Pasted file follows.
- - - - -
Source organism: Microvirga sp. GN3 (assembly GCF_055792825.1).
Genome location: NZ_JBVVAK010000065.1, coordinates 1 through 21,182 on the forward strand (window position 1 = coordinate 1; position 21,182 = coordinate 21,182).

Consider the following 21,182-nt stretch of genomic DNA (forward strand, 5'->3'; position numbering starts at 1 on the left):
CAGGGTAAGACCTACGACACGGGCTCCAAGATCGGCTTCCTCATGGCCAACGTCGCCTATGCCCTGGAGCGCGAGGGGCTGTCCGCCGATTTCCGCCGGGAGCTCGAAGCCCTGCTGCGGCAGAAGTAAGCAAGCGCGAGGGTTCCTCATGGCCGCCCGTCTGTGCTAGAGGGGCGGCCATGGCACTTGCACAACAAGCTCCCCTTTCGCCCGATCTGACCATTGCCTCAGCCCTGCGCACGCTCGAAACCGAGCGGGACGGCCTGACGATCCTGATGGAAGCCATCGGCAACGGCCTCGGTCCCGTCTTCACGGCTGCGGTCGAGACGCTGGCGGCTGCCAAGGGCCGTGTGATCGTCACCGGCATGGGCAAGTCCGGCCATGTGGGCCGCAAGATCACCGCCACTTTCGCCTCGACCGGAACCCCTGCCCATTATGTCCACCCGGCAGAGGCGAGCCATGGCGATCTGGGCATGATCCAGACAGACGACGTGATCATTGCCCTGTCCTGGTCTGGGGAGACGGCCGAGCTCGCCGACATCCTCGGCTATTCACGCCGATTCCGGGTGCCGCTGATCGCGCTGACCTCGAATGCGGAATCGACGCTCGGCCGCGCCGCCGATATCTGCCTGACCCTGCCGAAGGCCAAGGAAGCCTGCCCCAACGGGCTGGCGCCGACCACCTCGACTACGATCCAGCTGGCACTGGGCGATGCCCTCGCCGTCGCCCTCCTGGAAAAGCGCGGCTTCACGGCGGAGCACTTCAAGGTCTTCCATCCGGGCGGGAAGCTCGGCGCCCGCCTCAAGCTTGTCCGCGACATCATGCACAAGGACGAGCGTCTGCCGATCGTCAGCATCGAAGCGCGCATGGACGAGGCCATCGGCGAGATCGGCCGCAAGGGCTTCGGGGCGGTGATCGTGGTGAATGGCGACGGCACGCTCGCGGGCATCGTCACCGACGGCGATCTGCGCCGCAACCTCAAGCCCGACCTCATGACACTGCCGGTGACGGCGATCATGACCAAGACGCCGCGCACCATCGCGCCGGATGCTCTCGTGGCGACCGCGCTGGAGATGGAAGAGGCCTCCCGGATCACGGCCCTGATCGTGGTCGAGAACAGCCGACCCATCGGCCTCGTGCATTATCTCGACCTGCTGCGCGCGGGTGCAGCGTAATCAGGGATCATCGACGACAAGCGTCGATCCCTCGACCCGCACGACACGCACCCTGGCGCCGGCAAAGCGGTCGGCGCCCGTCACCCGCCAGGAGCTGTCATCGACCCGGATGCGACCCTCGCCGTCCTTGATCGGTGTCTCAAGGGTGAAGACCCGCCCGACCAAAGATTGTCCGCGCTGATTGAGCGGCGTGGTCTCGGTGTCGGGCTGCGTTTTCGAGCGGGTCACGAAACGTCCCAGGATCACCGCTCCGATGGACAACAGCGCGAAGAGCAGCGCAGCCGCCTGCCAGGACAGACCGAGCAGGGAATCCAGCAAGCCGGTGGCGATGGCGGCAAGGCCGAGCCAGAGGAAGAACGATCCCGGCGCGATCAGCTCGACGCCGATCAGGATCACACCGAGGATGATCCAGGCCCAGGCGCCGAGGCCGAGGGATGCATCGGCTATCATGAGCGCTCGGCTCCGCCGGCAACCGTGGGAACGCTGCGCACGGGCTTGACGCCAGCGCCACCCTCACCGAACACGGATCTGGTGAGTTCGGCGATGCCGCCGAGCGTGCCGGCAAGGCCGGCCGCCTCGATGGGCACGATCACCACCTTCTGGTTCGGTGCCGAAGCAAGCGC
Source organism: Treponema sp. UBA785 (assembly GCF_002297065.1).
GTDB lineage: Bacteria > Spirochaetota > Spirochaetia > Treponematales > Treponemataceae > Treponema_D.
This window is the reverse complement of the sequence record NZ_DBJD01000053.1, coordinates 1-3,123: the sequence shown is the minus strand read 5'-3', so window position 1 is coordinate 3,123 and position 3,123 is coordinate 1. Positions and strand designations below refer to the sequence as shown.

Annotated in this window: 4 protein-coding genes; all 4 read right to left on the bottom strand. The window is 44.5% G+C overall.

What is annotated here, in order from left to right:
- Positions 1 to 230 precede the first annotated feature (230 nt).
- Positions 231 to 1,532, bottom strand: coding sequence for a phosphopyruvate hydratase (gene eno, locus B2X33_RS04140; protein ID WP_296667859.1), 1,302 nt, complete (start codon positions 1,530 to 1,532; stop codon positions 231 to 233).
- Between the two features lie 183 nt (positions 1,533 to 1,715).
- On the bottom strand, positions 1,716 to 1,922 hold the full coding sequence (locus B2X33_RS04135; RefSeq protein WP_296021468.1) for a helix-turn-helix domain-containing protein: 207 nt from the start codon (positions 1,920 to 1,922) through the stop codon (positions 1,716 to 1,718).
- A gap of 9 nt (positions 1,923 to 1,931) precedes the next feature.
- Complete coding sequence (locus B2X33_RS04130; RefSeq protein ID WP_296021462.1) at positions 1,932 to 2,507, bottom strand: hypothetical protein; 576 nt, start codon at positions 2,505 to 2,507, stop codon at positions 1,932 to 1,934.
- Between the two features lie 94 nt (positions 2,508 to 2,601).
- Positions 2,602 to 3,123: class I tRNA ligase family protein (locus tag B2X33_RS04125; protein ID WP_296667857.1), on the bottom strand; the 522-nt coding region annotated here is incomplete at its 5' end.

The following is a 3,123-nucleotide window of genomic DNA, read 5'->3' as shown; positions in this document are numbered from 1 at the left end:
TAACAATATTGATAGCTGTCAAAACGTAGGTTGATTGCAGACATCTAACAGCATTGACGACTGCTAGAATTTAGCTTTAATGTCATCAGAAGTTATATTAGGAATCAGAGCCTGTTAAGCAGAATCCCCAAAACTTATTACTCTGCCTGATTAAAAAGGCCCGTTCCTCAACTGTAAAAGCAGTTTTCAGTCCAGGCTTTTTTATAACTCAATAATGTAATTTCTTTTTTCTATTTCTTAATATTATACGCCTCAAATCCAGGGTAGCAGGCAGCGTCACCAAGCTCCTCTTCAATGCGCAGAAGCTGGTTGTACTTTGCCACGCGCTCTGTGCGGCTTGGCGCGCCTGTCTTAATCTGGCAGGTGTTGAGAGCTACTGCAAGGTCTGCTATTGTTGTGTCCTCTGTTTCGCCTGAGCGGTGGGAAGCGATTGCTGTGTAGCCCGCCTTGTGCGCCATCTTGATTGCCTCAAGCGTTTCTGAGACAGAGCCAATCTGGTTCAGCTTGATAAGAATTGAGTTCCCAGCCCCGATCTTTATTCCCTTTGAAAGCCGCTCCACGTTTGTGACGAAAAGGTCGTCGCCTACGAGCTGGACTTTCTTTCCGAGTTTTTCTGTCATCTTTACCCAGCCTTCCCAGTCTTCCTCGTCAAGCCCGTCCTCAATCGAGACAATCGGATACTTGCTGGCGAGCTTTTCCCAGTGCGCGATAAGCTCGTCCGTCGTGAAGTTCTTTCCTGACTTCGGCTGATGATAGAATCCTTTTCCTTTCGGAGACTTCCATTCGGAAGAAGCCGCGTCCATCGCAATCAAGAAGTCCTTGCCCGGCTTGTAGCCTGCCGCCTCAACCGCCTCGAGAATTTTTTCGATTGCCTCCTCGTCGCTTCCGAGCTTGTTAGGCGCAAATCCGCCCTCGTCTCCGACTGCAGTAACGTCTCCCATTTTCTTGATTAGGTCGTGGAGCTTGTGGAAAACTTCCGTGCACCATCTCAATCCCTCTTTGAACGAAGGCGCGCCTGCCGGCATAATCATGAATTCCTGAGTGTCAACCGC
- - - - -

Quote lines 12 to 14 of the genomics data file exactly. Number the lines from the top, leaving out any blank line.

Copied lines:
- Between the two features lie 183 nt (positions 1,533 to 1,715).
- On the bottom strand, positions 1,716 to 1,922 hold the full coding sequence (locus B2X33_RS04135; RefSeq protein WP_296021468.1) for a helix-turn-helix domain-containing protein: 207 nt from the start codon (positions 1,920 to 1,922) through the stop codon (positions 1,716 to 1,718).
- A gap of 9 nt (positions 1,923 to 1,931) precedes the next feature.